32057Re: Bit life in steel
- Nov 23 6:21 PM--- In email@example.com, "mattdbartlett" <mattdbartlett@...> wrote:
>Yes it's a good stream, I have trouble containing the spray, ;) I'm using the waterline finish pass to minimize the amount of material removed, if I use the roughing pass it cuts the path twice as wide for clearance, but half of that is full width cutting anyway and I'm just cutting out a part from flat stock. A CNC Plasma table would be a better fit but I have the mill. There is 1 place where the thickness is milled down but it's a small area compared to the whole part. Plus Meshcam is a 3D program and I'm fudging it use it as a 2D.
> I don't have any experience with SGS. It's probably better than the unmarked import mills in any case.
> You're using flood coolant, is it a good stream? IE, can you tell if chips are being flushed effectively? I also find it a little strange that you are using a waterline with a square end mill. Waterline is usually used on profiled surfaces, the kind of thing you would use a ball mill for. I don't have much experience with different cam software though, so that could just be the way that Meshcam does things. In AlibreCAM for example, I would use a profile pass with a square end mill.
>1 part was 270" of full width cut so 4 would be 1080" @ .020 deep. If I bump up the depth of cut it would shorten the length of cut. Gwizzard seemed to want .062 deoth of cut but I was afraid to try it, to many broken end mills in the pile. :(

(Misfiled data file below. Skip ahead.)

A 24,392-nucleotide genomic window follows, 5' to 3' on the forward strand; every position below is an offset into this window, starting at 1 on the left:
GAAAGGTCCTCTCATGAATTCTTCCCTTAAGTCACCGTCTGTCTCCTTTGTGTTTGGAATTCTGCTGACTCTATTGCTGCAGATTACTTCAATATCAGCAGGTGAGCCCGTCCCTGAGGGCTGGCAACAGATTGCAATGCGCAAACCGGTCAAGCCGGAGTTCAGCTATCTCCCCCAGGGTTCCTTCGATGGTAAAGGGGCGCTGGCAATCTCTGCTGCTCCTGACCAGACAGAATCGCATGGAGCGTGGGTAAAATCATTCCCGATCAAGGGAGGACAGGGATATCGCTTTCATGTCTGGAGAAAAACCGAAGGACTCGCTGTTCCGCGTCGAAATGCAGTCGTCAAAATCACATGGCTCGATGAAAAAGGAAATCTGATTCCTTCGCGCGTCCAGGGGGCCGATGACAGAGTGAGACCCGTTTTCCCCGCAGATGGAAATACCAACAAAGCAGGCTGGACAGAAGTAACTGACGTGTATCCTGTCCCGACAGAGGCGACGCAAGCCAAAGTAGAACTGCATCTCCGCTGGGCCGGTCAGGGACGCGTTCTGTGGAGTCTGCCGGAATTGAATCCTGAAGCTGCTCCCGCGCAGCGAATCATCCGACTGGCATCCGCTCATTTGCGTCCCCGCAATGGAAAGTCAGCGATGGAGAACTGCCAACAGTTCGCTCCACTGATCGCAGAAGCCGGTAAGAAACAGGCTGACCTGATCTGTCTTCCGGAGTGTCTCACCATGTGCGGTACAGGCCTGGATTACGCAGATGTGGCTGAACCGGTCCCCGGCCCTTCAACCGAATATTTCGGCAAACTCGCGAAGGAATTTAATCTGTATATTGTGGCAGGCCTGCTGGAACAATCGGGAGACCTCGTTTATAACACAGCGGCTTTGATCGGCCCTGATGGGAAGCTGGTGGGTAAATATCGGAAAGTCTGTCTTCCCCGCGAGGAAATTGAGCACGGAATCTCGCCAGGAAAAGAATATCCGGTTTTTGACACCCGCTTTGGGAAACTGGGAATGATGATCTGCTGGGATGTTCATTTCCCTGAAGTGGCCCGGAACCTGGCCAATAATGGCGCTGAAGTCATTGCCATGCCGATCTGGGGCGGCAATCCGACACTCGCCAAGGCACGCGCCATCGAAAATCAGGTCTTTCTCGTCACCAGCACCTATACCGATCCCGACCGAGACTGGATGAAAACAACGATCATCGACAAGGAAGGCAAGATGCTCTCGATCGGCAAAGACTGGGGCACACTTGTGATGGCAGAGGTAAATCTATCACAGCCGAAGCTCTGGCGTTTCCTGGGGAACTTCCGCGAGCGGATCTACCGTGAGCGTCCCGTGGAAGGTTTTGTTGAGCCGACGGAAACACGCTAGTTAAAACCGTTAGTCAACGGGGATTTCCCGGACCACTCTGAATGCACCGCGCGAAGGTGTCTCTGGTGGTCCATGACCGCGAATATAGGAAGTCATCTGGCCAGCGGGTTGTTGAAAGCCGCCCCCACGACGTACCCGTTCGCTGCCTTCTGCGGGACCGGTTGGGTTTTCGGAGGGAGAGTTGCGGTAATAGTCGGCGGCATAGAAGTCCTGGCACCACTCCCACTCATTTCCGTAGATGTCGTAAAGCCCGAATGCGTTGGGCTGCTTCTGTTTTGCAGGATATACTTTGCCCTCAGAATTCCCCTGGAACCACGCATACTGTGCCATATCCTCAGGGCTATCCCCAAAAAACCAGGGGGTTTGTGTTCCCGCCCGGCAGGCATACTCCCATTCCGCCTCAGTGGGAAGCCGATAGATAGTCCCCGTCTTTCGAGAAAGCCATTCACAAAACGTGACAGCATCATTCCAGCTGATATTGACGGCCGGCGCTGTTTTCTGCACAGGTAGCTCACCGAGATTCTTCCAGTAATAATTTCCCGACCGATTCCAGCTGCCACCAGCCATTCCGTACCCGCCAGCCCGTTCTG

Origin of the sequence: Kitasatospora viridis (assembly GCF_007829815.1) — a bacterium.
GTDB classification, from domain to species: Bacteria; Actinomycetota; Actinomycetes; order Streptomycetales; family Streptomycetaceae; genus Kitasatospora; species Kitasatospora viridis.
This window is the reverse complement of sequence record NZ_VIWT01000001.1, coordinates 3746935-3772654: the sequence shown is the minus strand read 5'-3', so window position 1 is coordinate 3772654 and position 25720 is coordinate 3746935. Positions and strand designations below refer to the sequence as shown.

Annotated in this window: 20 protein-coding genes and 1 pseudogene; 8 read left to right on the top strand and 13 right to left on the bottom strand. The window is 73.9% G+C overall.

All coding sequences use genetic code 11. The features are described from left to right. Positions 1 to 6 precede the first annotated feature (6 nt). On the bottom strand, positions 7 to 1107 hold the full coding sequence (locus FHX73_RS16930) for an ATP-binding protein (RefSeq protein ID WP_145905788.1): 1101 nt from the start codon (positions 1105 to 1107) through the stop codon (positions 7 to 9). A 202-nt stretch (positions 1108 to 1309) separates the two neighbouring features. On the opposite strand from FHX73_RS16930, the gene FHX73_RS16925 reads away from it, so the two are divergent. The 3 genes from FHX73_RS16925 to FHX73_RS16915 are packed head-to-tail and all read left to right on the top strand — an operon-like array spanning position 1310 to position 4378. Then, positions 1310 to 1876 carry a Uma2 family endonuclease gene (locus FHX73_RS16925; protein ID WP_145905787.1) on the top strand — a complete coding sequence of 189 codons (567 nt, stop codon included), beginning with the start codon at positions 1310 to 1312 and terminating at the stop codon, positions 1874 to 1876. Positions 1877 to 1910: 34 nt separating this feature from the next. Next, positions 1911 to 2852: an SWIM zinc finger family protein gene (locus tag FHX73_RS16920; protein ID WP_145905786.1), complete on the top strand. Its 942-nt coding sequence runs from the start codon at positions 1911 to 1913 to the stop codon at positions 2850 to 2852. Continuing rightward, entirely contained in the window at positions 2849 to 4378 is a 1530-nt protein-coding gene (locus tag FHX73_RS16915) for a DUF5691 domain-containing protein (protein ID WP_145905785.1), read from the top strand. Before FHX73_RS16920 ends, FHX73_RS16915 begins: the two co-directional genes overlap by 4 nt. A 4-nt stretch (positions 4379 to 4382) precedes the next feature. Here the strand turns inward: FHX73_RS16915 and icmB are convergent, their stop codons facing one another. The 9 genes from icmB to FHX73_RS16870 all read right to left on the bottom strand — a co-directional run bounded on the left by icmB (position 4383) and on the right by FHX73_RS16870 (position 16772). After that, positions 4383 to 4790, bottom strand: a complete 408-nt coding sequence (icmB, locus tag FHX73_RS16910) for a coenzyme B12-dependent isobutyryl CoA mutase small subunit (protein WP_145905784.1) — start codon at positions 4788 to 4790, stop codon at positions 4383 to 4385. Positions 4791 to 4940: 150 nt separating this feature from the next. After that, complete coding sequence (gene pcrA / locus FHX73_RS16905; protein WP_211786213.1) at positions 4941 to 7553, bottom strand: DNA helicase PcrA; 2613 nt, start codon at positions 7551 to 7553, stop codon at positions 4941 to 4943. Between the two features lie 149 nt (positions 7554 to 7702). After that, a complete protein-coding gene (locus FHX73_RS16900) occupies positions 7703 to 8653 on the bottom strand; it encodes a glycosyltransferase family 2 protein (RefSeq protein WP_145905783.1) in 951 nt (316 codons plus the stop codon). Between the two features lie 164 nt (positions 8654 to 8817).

> I ran your situation through GWizard, and I get slightly different numbers that you reported, but nothing significant. You say you are running 4 parts. How much cutting are we talking about here? Maybe you are just pushing the cutter past its limits.
>It looks dull to me, here are some comparison pics of new and worn, and the part in question.
> I can't give you a number for how long these things should last, as I have never worn an end-mill out, I always break them before that happens ;)
> One thing you might try, especially if you are removing lots of material, is a roughing end mill. They should let you take a deeper pass, with less chatter.
> Another thing you can do is to take a look at the end mills with a magnifier and see if they are really dull, or if you are chipping the cutting edge. This is more common with carbide than HSS, but I have done it to my fair share of HSS tools too.
Dull End mill Pic
New End mill Pic
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